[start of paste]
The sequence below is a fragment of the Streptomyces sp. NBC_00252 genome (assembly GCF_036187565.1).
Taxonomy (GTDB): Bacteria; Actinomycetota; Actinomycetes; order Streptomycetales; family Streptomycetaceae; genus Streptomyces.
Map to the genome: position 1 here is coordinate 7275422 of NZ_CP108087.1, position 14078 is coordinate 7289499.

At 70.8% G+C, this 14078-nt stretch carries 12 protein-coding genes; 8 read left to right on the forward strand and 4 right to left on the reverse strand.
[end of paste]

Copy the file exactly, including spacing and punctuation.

The sequence below is a fragment of the Streptomyces sp. NBC_00252 genome (assembly GCF_036187565.1).
Taxonomy (GTDB): Bacteria; Actinomycetota; Actinomycetes; order Streptomycetales; family Streptomycetaceae; genus Streptomyces.
Map to the genome: position 1 here is coordinate 7275422 of NZ_CP108087.1, position 14078 is coordinate 7289499.

At 70.8% G+C, this 14078-nt stretch carries 12 protein-coding genes; 8 read left to right on the forward strand and 4 right to left on the reverse strand.